Rebuilt Headquarters of Hungarian Defense Forces will act as gate to the Palace of Buda Castle
Hungarian version of the article: A kapu szerepét tölti majd be az újjáépülő Honvéd Főparancsnokság a budai Várban
December 22, 2020 at 9:00 AM
The Neo-Renaissance building of the Hungarian Defence Forces Headquarters (or High Command), was built between 1895 and 1897 on the southern part of Dísz Square in Buda Castle. The palace was designed by the architect who designed the Buda Vigadó and the Lutheran Church of Buda, Mór Kallina. The commission caused little surprise: Kallina had designed the Ministry of Defense building, completed in 1881. The Ministry faced Szent György Square, and the new High Command building was its three-storey continuation towards Dísz Square, adorned with a massive dome and allegorical statues of war and peace.
The location was no accident: since Buda's liberation from Ottoman rule, military buildings had stood in the area. The Fehérvár Roundel, the Teleki Palace of the Palace Guard and the Baroque building in the southern part of Dísz Square, also used by the guards, the Zeughaus that stood on the site of the modern-day Wing A of the Royal Palace building overlooking Szent György Square all served military purposes.
The completed original building in the 22 March 1896 issue of Vasárnapi Ujság.
However, the location of the Ministry of Defense and the headquarters of the Hungarian Defense Forces were until the end of the 19th century part of the civilian area of Buda. The Lutheran Church and School of Buda built in the middle of the 19th century originally stood on the plot alongside the guard's Baroque Palace, which was torn down in the 1880s. South of this, simple townhouses lined the street. The area had previously been occupied by the Provost's Church of St. Sigismund's, where the first wife of King Matthias, Catherine of Podjebrád was lain to rest. The church was damaged during the siege of 1686, but only completely demolished by Queen Maria Theresa's order.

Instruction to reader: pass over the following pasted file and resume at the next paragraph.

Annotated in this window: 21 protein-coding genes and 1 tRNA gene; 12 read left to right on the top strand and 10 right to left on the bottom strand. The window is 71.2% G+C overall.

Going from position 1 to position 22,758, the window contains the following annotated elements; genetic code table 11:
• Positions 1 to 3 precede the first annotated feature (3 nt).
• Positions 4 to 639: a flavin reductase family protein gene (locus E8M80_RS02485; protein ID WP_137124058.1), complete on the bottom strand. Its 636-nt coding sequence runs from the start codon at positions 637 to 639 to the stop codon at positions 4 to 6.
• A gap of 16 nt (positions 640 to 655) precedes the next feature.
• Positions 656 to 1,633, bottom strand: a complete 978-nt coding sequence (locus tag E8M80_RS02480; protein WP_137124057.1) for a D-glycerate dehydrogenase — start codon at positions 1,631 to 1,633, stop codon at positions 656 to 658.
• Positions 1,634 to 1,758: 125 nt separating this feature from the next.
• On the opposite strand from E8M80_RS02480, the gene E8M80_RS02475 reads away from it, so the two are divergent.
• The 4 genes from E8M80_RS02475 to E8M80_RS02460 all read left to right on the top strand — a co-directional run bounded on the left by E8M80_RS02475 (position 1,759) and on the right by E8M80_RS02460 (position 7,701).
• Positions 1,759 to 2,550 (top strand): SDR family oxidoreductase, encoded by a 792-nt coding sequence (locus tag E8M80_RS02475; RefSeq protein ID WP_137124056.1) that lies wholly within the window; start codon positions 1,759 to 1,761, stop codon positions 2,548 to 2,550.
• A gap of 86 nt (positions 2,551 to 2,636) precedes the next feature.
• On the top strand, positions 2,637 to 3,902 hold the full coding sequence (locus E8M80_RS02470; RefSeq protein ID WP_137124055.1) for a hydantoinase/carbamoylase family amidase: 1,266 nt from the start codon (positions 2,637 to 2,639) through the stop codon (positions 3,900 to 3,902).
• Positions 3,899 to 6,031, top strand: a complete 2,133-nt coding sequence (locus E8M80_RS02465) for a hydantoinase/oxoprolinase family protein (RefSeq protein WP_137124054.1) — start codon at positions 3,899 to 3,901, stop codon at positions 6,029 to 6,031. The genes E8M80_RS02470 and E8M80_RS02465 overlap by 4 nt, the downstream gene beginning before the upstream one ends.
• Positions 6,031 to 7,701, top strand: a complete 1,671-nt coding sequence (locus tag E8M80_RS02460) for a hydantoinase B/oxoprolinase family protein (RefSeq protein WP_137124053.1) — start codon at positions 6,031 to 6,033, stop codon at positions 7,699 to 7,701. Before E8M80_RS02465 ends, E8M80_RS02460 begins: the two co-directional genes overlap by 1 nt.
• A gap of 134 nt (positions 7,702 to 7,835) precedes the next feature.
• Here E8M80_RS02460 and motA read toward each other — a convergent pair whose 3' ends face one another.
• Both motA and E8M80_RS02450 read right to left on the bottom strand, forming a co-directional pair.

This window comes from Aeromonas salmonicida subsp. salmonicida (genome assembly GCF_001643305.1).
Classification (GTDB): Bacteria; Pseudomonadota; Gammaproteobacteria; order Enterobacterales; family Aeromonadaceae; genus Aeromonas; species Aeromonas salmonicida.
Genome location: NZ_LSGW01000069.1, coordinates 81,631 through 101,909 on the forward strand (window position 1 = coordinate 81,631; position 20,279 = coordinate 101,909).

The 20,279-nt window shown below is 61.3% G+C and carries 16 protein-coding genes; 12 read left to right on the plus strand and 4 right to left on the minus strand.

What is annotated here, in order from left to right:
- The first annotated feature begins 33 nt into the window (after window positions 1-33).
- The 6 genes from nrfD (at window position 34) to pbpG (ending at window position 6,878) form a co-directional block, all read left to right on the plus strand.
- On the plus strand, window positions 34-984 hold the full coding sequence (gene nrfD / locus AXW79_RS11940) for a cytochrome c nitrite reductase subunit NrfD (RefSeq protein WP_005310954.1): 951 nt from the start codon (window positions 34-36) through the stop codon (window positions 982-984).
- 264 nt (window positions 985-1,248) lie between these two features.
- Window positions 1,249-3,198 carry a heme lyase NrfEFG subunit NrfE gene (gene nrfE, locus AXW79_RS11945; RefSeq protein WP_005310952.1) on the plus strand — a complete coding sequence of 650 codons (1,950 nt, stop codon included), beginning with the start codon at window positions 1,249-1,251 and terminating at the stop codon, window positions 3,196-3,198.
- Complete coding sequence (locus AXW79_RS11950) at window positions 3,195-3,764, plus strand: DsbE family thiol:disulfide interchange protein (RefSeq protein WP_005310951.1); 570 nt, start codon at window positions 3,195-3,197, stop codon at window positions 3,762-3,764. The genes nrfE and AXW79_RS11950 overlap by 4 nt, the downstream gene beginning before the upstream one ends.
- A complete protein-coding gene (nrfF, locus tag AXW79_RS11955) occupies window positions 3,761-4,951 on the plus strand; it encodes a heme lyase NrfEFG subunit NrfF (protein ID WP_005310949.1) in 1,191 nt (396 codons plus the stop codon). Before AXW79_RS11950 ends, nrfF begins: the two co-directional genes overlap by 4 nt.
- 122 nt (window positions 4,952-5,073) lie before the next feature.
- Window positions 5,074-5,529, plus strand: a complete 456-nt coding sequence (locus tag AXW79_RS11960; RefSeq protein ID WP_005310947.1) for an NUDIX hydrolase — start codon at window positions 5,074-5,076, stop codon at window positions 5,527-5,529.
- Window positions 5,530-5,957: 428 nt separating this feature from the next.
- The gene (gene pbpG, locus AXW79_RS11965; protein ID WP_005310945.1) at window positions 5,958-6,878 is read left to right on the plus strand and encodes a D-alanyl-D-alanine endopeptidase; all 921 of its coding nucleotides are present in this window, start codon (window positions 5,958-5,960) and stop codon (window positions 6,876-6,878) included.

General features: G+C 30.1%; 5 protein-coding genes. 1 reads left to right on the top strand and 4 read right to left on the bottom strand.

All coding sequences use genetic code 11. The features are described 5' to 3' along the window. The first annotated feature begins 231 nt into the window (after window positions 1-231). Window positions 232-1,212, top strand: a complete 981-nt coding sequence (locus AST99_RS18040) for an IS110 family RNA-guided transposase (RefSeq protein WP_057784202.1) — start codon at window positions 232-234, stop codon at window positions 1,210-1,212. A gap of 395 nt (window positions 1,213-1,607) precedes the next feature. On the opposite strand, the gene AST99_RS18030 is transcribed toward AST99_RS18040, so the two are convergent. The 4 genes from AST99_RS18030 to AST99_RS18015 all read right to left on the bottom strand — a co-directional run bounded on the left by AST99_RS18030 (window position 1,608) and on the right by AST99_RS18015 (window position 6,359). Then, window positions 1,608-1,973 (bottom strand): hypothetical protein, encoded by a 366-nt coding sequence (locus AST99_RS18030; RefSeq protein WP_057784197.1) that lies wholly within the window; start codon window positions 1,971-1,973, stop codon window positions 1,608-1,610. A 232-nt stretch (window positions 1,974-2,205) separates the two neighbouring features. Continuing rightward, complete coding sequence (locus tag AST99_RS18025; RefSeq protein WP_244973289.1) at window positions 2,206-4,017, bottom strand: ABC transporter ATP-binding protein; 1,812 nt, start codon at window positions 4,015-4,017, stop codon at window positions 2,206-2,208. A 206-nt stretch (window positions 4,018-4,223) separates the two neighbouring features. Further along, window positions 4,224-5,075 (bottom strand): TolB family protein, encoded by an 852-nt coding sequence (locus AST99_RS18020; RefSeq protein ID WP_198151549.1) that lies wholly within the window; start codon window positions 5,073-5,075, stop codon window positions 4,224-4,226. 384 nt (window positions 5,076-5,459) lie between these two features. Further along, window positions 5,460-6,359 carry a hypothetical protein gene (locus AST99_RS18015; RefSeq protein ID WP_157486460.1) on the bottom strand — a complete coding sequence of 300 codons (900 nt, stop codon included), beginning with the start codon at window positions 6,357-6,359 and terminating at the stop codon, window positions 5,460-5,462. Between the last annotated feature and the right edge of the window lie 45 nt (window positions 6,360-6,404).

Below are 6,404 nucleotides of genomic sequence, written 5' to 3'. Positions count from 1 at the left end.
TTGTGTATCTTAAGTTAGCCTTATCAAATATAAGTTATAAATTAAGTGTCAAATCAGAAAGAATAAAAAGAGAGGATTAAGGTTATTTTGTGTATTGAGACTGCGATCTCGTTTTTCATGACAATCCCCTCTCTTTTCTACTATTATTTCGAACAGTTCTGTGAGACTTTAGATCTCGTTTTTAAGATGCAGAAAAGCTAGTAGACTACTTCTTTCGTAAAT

The southern neighbour of the building, the former Ministry of Defense, seen from Szent György Square around 1904. To the rights stands the Castle Theater, today part of the renovated Carmelite complex, the workplace of the Prime Minister and his closest officials (Photo: Fortepan/No.: 115769)
The Headquarters of the Defense Forces should, in fact, be considered the completion of a large block of buildings for the Armed Forces: the palace was adjusted to continue the ledge of the Ministry of Defense at the same height and follow a similar division on the first two floors.
This picture from 1935 clearly shows how the building of the High Command and the Ministry of Defense were designed to fit together (Photo: Fortepan/No.: 129302)
The building of the Headquarters of the Defense Forces on a photograph by Károly Divald. Despite the notation, the image was taken in the 1890s (Photo: FSZEK Budapest Collection)
However, the huge block did not even survive for fifty years. During the Second World War, the building was targeted by artillery after the Crown Guard was caught in a firefight in its basement with an SS unit. While the damage could have been repaired, the building itself did not fit the new communist regime's concept after the war. As a result, it was torn down to two storeys.
The damaged building in 1948 (Photo: Magyar Rendőr/Fortepan/No.: 16439)
The building during deconstruction in 1963. The dome of Buda Palace under reconstruction visible in the background
(Photo: Fortepan/No.: 5221)
Ruins of the Headquarters of the Defense Forces and the Ministry of Defense as seen from Fehérvár Gate around 1958
(Source: Fortepan/No.: 51553)